Key takeaway: Use Quora in a similar manner to Reddit – mimic the habits of other users, and when a relevant topic comes along, drop in a link to your own site or content.
6. Guest Posts
When some people write a guest post, their goal is to obtain a link. For me, it’s about so much more.
I write guest posts first and foremost because they help me build my personal brand. I also write them because they’re a very effective means of driving free, relevant traffic to my sites.
But guest posting isn’t as simple as firing off pitches to countless sites in the hopes that one will stick. Will you get a few ‘yeses’ that way? Yeah, probably. But you’re not looking to write for any old site.
If you want traffic, you need standards. You need to write for sites that have a big audience. Huge, ideally. But that audience needs to be relevant, too.
It doesn’t matter if a site gets 1 million unique visitors a day – if none of those visitors fit into your target market, you’re not going to get results. Referral traffic will probably be minimal. Any traffic you do get won’t be relevant.
The same logic applies to highly-relevant sites with tiny audiences. You might fit right in, but if that site’s not getting any traffic, how can you expect it to send any to you?
Pick sites based on their readership – both its size and relation to your niche. Next, you need to win them over.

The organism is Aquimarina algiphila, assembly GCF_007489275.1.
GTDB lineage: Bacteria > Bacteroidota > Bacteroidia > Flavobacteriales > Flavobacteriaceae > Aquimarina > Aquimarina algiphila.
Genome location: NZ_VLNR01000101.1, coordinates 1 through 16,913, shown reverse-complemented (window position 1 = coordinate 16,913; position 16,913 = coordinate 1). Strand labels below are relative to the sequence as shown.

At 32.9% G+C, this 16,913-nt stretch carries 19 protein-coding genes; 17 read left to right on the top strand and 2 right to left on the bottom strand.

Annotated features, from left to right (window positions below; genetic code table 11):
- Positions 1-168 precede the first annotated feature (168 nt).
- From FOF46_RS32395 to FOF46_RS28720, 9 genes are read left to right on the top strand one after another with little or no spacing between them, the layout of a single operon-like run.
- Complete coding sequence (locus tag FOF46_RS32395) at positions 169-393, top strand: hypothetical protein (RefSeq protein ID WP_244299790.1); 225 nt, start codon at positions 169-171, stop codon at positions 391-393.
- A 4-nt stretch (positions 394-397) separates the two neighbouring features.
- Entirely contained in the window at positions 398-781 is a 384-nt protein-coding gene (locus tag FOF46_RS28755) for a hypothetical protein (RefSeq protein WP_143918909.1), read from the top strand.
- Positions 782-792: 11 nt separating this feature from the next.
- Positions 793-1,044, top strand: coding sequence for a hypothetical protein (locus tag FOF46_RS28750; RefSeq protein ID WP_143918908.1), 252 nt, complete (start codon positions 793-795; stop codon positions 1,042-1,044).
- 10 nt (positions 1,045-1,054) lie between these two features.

Some sites have guidelines for potential guest bloggers. You’ll probably fare best if you follow them.
Many of the best sites, however, don’t advertise the fact that they accept guest posts. That’s probably because as a general rule, they don’t. But few sites won’t make an exception for the right post from the right person.
So you have to ask.
Find the best person to contact. If it’s a personal blog, that’s going to be its owner. If it’s a big site with many sections, you’ll probably want to find the editor of the section you want to contribute to.
It can help to build bridges before you approach the topic of guest posting. Try commenting on your contact’s blog posts or approaching them on social media.
The biggest factor in your success here, however (in my experience, at least), is the topic you approach them with and whether or not you can demonstrate the skills to craft an awesome post.
Site owners and bloggers want original, interesting topics. Or at least an original perspective on a not-so-original topic. Relevance to what they cover is key, too.
They also want people who can write.